The Antigua and Barbuda Electoral Commission (ABEC) said Barbudans will be allowed to cast their ballots in the March 21 general election on Antigua after the High Court ruled it was premature to challenge the electoral process regarding where constituents of Barbuda should vote.
The leader of the Barbuda People’s Movement, Trevor Walker, had asked the High Court to prevent the ABEC from having the people of Barbuda cast their ballots on the island of Antigua.
Barbuda was severely affected when Hurricane Irma passed through the Lesser Antilles last September, forcing the government to order a total evacuation of the island. But since then many of the 1,600 Barbudans have returned to their homes.
But Walker, who filed the application, said, “We are asking the court for an interim injunction to prevent the Electoral Commission [from] allowing Barbudans to vote in Antigua.”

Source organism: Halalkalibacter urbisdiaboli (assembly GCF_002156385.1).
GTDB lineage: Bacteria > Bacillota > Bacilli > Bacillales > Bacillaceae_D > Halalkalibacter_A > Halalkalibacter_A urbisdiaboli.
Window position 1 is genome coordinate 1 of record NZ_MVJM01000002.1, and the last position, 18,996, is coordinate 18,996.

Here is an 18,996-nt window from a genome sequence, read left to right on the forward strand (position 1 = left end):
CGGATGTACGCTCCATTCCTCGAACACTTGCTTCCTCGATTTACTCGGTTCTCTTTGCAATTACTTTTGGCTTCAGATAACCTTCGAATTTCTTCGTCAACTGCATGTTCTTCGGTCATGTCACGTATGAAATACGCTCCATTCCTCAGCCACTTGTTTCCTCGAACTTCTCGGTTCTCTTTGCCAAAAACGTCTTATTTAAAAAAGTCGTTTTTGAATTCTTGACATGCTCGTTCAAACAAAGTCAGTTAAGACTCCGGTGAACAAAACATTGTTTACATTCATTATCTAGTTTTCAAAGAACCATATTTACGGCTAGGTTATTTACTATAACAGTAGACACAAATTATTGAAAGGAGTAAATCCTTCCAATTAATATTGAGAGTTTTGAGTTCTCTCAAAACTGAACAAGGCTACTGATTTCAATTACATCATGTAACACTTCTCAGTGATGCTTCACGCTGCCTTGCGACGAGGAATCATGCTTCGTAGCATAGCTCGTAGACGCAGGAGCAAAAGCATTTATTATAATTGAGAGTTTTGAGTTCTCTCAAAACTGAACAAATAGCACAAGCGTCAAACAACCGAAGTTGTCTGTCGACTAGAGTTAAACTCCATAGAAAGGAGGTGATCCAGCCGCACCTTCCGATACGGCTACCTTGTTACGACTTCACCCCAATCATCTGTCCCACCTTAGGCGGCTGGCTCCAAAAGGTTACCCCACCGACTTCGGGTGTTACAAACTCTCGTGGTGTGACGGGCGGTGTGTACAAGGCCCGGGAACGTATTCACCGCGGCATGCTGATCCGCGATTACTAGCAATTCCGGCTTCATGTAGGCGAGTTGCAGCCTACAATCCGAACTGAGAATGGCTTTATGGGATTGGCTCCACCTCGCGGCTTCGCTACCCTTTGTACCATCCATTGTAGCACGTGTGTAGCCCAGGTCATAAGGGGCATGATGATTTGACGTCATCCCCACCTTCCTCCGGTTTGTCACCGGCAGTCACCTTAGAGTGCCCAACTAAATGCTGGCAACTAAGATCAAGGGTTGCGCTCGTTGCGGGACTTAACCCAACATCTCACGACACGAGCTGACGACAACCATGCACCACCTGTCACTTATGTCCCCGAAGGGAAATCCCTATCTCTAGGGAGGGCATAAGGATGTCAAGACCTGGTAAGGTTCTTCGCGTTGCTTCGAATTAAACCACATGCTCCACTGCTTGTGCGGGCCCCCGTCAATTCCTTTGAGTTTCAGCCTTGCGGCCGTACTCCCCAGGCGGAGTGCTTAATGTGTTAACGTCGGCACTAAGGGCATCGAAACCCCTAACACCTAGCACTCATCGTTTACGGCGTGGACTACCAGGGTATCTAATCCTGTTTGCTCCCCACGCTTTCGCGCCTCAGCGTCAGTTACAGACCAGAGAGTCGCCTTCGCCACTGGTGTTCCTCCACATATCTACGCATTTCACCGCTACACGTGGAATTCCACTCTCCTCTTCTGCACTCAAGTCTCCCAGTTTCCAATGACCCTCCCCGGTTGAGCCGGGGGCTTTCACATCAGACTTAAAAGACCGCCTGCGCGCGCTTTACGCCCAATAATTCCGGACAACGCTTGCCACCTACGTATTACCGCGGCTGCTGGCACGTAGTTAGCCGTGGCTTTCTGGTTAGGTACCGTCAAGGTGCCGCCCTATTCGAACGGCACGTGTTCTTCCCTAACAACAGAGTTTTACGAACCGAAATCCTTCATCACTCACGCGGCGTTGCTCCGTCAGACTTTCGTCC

But Justice Clare Henry ruled that the matter can only proceed by way of an election petition.
In her ruling the judge said, “There was no claim properly before the court to grant an injunction, therefore the request has failed”. She added that the claim displays no cause of action.
ABEC chairman Nathaniel “Paddy” James said the Commission “has the best interest of Barbudans at heart.”
He said that discussions will continue with officials from the National Office of Disaster Services (NODS) to discuss the transportation to Barbudans to Antigua.
Tabor said that a petition will be filed after the election for the constituency of Barbuda, but only on one condition.
“The plan is, if Mr. Trevor Walker loses on election day, then, of course, we will file an election petition to challenge the results because our position is, an election cannot be conducted outside of a constituency and that is a fundamental issue that the court will eventually have to pronounce on,” he said.
In the last general election in 2014, the Antigua and Barbuda Labor Party (ALP) won 14 of the 17 seats with the remainder going to the United Progressive Party (UPP).